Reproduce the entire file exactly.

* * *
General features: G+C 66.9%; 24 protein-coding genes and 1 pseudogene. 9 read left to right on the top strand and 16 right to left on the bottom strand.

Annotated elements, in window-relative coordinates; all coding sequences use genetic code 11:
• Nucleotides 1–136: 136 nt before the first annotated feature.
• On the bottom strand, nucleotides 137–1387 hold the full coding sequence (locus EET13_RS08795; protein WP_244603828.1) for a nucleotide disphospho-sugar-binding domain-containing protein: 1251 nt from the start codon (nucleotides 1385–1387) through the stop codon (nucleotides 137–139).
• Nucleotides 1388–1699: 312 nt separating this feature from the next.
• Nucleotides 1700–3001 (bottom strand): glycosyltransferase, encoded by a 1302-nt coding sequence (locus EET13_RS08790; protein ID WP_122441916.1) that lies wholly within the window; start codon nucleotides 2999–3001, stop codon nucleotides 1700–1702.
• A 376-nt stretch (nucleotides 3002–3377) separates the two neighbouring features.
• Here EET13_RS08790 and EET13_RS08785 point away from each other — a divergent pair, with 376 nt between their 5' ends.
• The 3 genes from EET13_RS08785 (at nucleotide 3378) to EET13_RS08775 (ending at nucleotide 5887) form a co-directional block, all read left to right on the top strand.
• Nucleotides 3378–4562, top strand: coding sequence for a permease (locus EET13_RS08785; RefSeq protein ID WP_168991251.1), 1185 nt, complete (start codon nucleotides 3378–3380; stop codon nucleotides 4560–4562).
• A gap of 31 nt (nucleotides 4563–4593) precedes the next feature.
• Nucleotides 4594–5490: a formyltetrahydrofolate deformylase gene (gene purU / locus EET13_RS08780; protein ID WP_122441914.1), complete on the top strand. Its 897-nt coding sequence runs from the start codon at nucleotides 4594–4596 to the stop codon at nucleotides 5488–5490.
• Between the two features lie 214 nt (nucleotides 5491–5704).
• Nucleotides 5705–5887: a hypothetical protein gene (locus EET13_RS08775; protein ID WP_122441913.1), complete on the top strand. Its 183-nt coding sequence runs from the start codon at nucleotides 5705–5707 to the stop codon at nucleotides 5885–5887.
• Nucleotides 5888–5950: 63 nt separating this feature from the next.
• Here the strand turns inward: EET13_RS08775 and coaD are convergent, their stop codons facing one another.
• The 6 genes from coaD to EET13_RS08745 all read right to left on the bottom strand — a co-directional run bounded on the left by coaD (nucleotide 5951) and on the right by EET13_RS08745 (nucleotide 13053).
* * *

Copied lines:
General features: G+C 66.9%; 24 protein-coding genes and 1 pseudogene. 9 read left to right on the top strand and 16 right to left on the bottom strand.

Annotated elements, in window-relative coordinates; all coding sequences use genetic code 11:
• Nucleotides 1–136: 136 nt before the first annotated feature.
• On the bottom strand, nucleotides 137–1387 hold the full coding sequence (locus EET13_RS08795; protein WP_244603828.1) for a nucleotide disphospho-sugar-binding domain-containing protein: 1251 nt from the start codon (nucleotides 1385–1387) through the stop codon (nucleotides 137–139).
• Nucleotides 1388–1699: 312 nt separating this feature from the next.
• Nucleotides 1700–3001 (bottom strand): glycosyltransferase, encoded by a 1302-nt coding sequence (locus EET13_RS08790; protein ID WP_122441916.1) that lies wholly within the window; start codon nucleotides 2999–3001, stop codon nucleotides 1700–1702.
• A 376-nt stretch (nucleotides 3002–3377) separates the two neighbouring features.
• Here EET13_RS08790 and EET13_RS08785 point away from each other — a divergent pair, with 376 nt between their 5' ends.
• The 3 genes from EET13_RS08785 (at nucleotide 3378) to EET13_RS08775 (ending at nucleotide 5887) form a co-directional block, all read left to right on the top strand.
• Nucleotides 3378–4562, top strand: coding sequence for a permease (locus EET13_RS08785; RefSeq protein ID WP_168991251.1), 1185 nt, complete (start codon nucleotides 3378–3380; stop codon nucleotides 4560–4562).
• A gap of 31 nt (nucleotides 4563–4593) precedes the next feature.
• Nucleotides 4594–5490: a formyltetrahydrofolate deformylase gene (gene purU / locus EET13_RS08780; protein ID WP_122441914.1), complete on the top strand. Its 897-nt coding sequence runs from the start codon at nucleotides 4594–4596 to the stop codon at nucleotides 5488–5490.
• Between the two features lie 214 nt (nucleotides 5491–5704).
• Nucleotides 5705–5887: a hypothetical protein gene (locus EET13_RS08775; protein ID WP_122441913.1), complete on the top strand. Its 183-nt coding sequence runs from the start codon at nucleotides 5705–5707 to the stop codon at nucleotides 5885–5887.
• Nucleotides 5888–5950: 63 nt separating this feature from the next.
• Here the strand turns inward: EET13_RS08775 and coaD are convergent, their stop codons facing one another.
• The 6 genes from coaD to EET13_RS08745 all read right to left on the bottom strand — a co-directional run bounded on the left by coaD (nucleotide 5951) and on the right by EET13_RS08745 (nucleotide 13053).